After initially refusing to comment on U.N. Secretary-General Ban Ki-moon’s surprise telephone call to Foreign Affairs Minister Prak Sokhonn last week, the ministry has released Mr. Sokhonn’s purported replies, all defending the government’s latest crackdown on the opposition.
On Thursday, the U.N. revealed that Mr. Ban had called the foreign minister a few days earlier and “expressed his concerns” about what he called the widespread intimidation, harassment and arrests of opposition members, rights workers and the media. It said the secretary-general urged the government to revive the “culture of dialogue” the ruling CPP forged with the CNRP in the wake of 2013’s bitterly disputed national election.
A ministry spokesman had refused to discuss the call. On Friday evening, however, the ministry released what it claims to be Mr. Sokhonn’s verbatim replies to the U.N. chief, all touching on old CPP tropes.
According to the statement, the minister rejected any suggestion that the government’s intense investigation of a sex scandal involving CNRP Vice President Kem Sokha was a politically motivated attack.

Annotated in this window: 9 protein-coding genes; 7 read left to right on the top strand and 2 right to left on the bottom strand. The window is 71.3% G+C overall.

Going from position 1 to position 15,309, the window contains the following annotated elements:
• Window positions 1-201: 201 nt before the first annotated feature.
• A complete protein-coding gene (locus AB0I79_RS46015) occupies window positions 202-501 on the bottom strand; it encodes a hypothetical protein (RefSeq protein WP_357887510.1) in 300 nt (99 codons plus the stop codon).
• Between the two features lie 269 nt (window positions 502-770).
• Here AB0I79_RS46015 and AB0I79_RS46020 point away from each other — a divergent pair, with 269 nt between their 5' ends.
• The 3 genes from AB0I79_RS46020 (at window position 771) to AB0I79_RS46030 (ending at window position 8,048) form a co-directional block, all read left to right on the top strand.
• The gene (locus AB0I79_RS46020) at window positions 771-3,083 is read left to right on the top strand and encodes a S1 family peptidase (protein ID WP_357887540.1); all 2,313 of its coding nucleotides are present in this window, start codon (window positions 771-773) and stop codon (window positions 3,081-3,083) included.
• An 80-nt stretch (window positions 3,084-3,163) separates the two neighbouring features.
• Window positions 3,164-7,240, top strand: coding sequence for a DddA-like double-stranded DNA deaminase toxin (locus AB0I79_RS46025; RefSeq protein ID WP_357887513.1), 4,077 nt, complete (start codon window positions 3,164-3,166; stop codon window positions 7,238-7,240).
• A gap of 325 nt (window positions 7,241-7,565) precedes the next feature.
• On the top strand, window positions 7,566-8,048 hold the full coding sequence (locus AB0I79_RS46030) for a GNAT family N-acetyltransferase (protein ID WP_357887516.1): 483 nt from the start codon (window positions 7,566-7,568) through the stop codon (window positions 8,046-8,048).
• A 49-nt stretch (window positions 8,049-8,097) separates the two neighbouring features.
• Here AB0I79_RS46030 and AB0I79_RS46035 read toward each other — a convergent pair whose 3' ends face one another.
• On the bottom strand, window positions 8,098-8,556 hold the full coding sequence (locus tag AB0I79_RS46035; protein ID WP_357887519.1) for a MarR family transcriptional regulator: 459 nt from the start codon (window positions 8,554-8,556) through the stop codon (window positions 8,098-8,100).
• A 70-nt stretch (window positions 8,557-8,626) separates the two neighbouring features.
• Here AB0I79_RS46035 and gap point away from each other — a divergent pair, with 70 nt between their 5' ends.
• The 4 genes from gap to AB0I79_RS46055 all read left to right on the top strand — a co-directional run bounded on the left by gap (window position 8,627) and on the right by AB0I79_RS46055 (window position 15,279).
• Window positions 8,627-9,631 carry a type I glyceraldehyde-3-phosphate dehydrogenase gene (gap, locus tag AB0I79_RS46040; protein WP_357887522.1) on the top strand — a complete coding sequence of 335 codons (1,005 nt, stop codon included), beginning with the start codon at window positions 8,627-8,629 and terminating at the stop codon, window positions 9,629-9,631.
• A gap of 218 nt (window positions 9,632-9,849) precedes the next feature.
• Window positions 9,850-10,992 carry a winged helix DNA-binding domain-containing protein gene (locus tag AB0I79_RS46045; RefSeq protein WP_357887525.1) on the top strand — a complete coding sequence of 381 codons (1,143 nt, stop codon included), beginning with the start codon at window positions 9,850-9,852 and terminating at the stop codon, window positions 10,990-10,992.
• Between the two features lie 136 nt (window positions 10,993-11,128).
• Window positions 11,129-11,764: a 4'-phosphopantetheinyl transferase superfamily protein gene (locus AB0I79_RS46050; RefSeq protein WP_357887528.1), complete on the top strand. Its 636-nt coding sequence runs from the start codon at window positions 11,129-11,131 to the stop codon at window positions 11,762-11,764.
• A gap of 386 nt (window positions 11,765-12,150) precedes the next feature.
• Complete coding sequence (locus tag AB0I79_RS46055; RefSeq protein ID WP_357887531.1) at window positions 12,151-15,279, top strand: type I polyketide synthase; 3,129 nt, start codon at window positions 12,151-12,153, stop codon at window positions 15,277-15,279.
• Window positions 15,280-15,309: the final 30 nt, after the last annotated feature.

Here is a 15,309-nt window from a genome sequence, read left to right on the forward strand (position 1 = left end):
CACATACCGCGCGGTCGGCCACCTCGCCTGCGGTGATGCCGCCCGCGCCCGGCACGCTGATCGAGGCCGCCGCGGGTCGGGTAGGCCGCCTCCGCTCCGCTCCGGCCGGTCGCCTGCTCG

Having ignored two summonses to appear as a witness in prostitution claims facing his alleged mistress, Mr. Sokha had no right to claim the legal immunity guaranteed lawmakers by the Constitution, Mr. Sokhonn explained.
“When he did not provide clarification, he committed a flagrant criminal offense,” he was quoted as telling the secretary-general. “This is the court’s action. It is done the same in any country. With lawsuits, the court has to take action. If there is a crime, the court has to convict.”
The Constitution allows for the arrest of lawmakers if their crimes are “in flagrante delicto,” or caught in the act. But the opposition and some legal experts say the government is misusing the exception.
As for a return to the so-called culture of dialogue, the minister reportedly told Mr. Ban that its breakdown was squarely the fault of the opposition for having “created distrust, anger and division.”
He said the government had also reformed the National Election Committee (NEC) to ensure free and fair elections, despite claims that part of the government’s recent offensive is meant to get rid of independent and opposition-aligned figures on the election commission.
NEC deputy secretary-general Ny Chakrya, a former top officer at rights group Adhoc, was arrested in April along with four current Adhoc employees and charged with bribing Mr. Sokha’s alleged mistress to deny the affair. In May, the courts revived a 2014 intentional violence charge against former union leader Rong Chhun, one of the opposition’s four appointees to the nine-member NEC.
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